I've taken over 100 flights in the past 2 years. Here's how I'll travel on planes differently
- The novel coronavirus pandemic has forced me to think about my travel habits as the world prepares to re-open.
- While I normally gave little thought to health and safety when flying, only taking basic measures to protect myself, the topic is at the forefront for me as I prepare to return to the skies.
- Technology makes it easy to avoid human contact but there are also other measures flyers can take to stay safe.
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The novel coronavirus pandemic has changed countless aspects of daily life as social distancing has become the new normal. Nearly everybody has had to change or reconsider what may have once be considered a mundane task whether it be commuting on public transportation or walking down a crowded street.
As an avid traveller, the riskiest part of my lifestyle in a pandemic-ridden world is undoubtedly going to be getting on an airplane. Every time I enter an airport, I'm often touching communal surfaces like check-in kiosks or escalator handrails and exposing myself to potential germs.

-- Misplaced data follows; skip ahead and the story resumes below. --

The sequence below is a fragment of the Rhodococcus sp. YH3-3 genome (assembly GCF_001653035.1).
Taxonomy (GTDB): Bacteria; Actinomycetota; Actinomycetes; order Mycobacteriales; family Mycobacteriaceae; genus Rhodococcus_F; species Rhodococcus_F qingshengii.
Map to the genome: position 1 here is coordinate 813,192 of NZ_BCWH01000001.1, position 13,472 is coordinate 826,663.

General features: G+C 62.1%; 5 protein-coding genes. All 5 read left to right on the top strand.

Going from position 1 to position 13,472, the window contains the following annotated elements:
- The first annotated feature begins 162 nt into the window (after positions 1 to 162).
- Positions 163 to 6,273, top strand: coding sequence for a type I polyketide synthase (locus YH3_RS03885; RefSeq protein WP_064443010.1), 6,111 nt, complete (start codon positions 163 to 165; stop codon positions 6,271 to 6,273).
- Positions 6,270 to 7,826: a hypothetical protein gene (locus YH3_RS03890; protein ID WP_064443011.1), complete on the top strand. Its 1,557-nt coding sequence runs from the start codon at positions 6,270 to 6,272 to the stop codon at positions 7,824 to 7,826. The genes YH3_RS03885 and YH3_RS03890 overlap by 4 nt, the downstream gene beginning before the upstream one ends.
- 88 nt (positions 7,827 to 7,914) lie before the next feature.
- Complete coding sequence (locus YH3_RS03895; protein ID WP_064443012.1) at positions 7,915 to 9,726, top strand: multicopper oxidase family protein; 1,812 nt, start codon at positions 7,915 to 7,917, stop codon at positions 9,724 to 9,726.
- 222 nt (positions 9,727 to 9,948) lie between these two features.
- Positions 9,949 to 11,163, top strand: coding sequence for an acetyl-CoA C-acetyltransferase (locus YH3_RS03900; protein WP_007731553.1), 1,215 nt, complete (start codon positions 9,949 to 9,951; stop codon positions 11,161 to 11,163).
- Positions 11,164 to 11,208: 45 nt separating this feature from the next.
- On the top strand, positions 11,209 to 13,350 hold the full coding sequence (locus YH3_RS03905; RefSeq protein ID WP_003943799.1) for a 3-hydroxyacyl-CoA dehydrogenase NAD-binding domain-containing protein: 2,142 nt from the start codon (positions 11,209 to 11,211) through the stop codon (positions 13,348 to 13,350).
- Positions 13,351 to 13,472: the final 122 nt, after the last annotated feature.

The risk doesn't end when stepping on the plane. With airlines seeking to carry as many people as possible on a single flight nowadays, social distancing is a foreign concept or comes with a hefty price.
Though airlines have announced plans to block off middle seats and thoroughly clean their aircraft with new techniques in the short-term, I still plan to create new guidelines for how I navigate airports and travel on airplanes.
Take a look at how I'll be flying in the future once it's considered safe again to do so.
I'll avoid (most) human interaction in the airport
Technology has made it so that a person can fly from New York to Los Angeles without ever saying a word to a fellow human being. While I won't be going that far, I will certainly be relying more on technology when moving through an airport and airplane.
First, I'll avoid likely avoid the check-in counter as most airlines offer mobile boarding passes accessible from a mobile device or the option to print the boarding pass at home. Second, I'll offer to scan my own boarding pass at the security checkpoint, which is simply done by holding it an inch away from the scanner until it beeps and lights up green.
Lastly, I'll also scan my own boarding pass at the gate instead of handing my phone to the gate agent. Again, it's a simple process that involves holding the boarding pass just over the scanner.
In some cases, including flying internationally where a mobile boarding pass isn't available, the need may arise to visit a check-in counter and I'll gladly do so, but will immediately sanitize afterward.
I'll wipe down my airplane seats
Once I'm on the plane and have put my bags away, I'll proceed to wipe down the seat with a sanitary wipe to ensure that all potential germs are eradicated. While airlines are introducing new procedures to clean aircraft, the additional step is more for peace of mind as I don't know who has come in contact with the seat once it's been cleaned.